In the search for innovative financing mechanisms in the infrastructure industry, value capture financing has emerged as a beneficial tool. Long established as a local government mechanism for real estate and redevelopment financing, value capture is now being used to directly support significant infrastructure programs around the country. The idea is simple. Wherever new transportation access is provided (such as new interchanges, new transit stations, or new transportation corridors) nearby property becomes more attractive for development and improvement. Resulting land value premiums from this investment create an enhanced tax revenue base.
What is it, and why use it?
The diagram to the right illustrates the concept. When new access or improved capacity for travel is created, the private real estate market responds and opportunities for new real estate investment are generated. The resulting increases in real estate values are “captured” to support the costs of the project. Typical value capture tools include: tax increment finance, development impact fees, special assessments, or joint development approaches. Because reliance on real estate taxes can offer multi-year funding support, the approach is particularly useful for annualized project debt reduction toward bond issuances and other finance tools.
In the past, property taxes and other fees collected in this manner have mostly benefited local government for community infrastructure and development incentives to improve local tax conditions. Until recently, little benefit has been returned to the owners of major infrastructure who created the opportunities in the first place.
How is it Being Used?
Departments of transportation and transit agencies are looking more carefully at using this tool to serve as gap financing. As the industry continues its struggle to find new revenue sources, federal, state, and local entities are increasingly turning to value capture financing. Rarely will the benefits of the value capture finance approach be used as a sole source to finance big infrastructure. But, it can still be a major contributor. For example, the Minnesota Department of Transportation’s Alternative Transportation Finance Program has been examining multiple ways to incorporate value capture finance into its work program.
Recently, RS&H completed a value capture finance study for Grundy County, Illinois, which determined that the communities of Morris and Minooka could mutually use value capture financing to generate sufficient revenue for a new three-mile ($6-10 million) industrial street corridor. On a larger scale, the City of Fort Worth, Texas, has harnessed the increased tax base from an urban village established around the Southwest Parkway, a future toll road. The toll road was redesigned to be context sensitive so that it would support value capture in the surrounding development and so that tax revenues from the tax increment financing (TIF) District would repay a portion of the bonds issued by the city. This covered $60 million of the city’s $120 million portion of the cost of the toll road.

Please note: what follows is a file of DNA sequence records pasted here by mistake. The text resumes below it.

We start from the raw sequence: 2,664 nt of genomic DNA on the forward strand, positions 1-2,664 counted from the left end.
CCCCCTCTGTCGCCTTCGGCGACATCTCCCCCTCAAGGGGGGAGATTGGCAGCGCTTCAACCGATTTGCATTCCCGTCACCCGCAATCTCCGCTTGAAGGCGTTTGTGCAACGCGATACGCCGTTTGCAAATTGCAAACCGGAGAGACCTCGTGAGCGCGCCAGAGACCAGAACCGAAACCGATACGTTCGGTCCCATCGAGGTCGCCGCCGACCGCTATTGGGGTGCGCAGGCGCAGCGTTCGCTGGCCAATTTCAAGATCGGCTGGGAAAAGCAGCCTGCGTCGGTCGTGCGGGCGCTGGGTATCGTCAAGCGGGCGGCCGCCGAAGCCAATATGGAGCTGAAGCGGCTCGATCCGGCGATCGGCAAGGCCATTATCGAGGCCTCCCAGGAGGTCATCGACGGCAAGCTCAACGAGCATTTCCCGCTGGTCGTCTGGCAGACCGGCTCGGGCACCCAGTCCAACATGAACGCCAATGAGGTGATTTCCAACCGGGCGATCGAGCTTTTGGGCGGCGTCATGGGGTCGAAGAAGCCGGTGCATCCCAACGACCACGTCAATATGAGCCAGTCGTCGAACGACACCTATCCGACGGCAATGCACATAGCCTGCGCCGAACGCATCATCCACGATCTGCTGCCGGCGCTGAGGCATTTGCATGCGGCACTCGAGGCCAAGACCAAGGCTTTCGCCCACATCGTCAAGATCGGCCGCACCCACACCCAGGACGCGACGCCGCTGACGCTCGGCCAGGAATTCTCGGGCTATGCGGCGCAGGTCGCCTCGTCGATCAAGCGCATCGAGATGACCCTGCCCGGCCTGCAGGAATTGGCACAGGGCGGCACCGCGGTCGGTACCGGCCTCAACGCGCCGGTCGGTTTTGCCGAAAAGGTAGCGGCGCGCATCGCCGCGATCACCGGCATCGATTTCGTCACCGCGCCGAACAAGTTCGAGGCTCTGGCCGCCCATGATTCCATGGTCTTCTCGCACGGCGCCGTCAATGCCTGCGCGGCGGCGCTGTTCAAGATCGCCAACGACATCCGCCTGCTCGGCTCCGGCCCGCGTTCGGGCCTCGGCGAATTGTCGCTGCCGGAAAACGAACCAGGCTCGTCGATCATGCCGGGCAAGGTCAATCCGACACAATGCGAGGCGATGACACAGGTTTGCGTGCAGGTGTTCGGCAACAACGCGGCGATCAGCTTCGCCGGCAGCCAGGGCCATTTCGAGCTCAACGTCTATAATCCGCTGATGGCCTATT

In the transit industry, services delivered on fixed guideways tend to substantially increase the value of adjacent land. Land value premiums near commuter rail transit stations often exceed thirty percent. Though not exclusively transit-oriented, the most successful use of value capture is the Atlanta Beltline, in which a special value capture district was created though state legislation. One of the more recent significant proposals for transit value capture is the Cotton Belt in Dallas, Texas. The 62-mile planned corridor includes 27 stations and would connect four light rail and two commuter lines. Of the total $2.7 billion capital plan, value capture would account for $907 million.
What Does the Future Hold?
The role of value capture financing in the transportation industry is evolving. Realizing widespread use of value capture techniques for projects of significant scale will require solving the issue of interagency real estate assessment and taxation policy. Multiple taxing jurisdictions, which are different for each project, will have to be overcome for project sponsors to seriously consider value capture as a viable financing mechanism. As with P3 legislation, industry experts anticipate that state legislatures will undertake initiatives to create special value capture districts like the one that supports the Atlanta Beltline. Regional agencies, such as the Puget Sound Regional Council have taken interest in this issue and are beginning work on model legislation.
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